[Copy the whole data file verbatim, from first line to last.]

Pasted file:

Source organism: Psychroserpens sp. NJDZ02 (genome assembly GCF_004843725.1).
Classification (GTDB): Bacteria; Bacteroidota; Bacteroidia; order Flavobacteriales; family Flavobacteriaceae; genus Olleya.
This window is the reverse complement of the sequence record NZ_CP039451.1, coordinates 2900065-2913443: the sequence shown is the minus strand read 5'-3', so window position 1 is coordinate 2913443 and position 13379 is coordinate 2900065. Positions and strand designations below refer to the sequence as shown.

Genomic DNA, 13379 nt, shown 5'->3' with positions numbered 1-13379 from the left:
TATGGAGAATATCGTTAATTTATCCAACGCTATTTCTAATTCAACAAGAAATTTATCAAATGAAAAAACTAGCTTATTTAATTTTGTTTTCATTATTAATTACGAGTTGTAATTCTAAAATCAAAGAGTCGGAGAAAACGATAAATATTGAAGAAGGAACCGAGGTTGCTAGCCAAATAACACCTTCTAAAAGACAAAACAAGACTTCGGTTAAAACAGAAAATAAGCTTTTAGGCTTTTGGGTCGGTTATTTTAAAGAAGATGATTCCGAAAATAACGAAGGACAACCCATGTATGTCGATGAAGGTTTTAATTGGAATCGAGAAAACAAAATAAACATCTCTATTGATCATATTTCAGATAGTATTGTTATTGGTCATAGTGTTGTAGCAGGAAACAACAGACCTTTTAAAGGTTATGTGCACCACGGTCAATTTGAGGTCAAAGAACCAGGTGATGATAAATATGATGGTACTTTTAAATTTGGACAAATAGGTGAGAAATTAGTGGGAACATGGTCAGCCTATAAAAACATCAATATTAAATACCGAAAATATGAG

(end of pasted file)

Source organism: Psychroserpens sp. NJDZ02 (genome assembly GCF_004843725.1).
Classification (GTDB): Bacteria; Bacteroidota; Bacteroidia; order Flavobacteriales; family Flavobacteriaceae; genus Olleya.
This window is the reverse complement of the sequence record NZ_CP039451.1, coordinates 2900065-2913443: the sequence shown is the minus strand read 5'-3', so window position 1 is coordinate 2913443 and position 13379 is coordinate 2900065. Positions and strand designations below refer to the sequence as shown.

Genomic DNA, 13379 nt, shown 5'->3' with positions numbered 1-13379 from the left:
TATGGAGAATATCGTTAATTTATCCAACGCTATTTCTAATTCAACAAGAAATTTATCAAATGAAAAAACTAGCTTATTTAATTTTGTTTTCATTATTAATTACGAGTTGTAATTCTAAAATCAAAGAGTCGGAGAAAACGATAAATATTGAAGAAGGAACCGAGGTTGCTAGCCAAATAACACCTTCTAAAAGACAAAACAAGACTTCGGTTAAAACAGAAAATAAGCTTTTAGGCTTTTGGGTCGGTTATTTTAAAGAAGATGATTCCGAAAATAACGAAGGACAACCCATGTATGTCGATGAAGGTTTTAATTGGAATCGAGAAAACAAAATAAACATCTCTATTGATCATATTTCAGATAGTATTGTTATTGGTCATAGTGTTGTAGCAGGAAACAACAGACCTTTTAAAGGTTATGTGCACCACGGTCAATTTGAGGTCAAAGAACCAGGTGATGATAAATATGATGGTACTTTTAAATTTGGACAAATAGGTGAGAAATTAGTGGGAACATGGTCAGCCTATAAAAACATCAATATTAAATACCGAAAATATGAG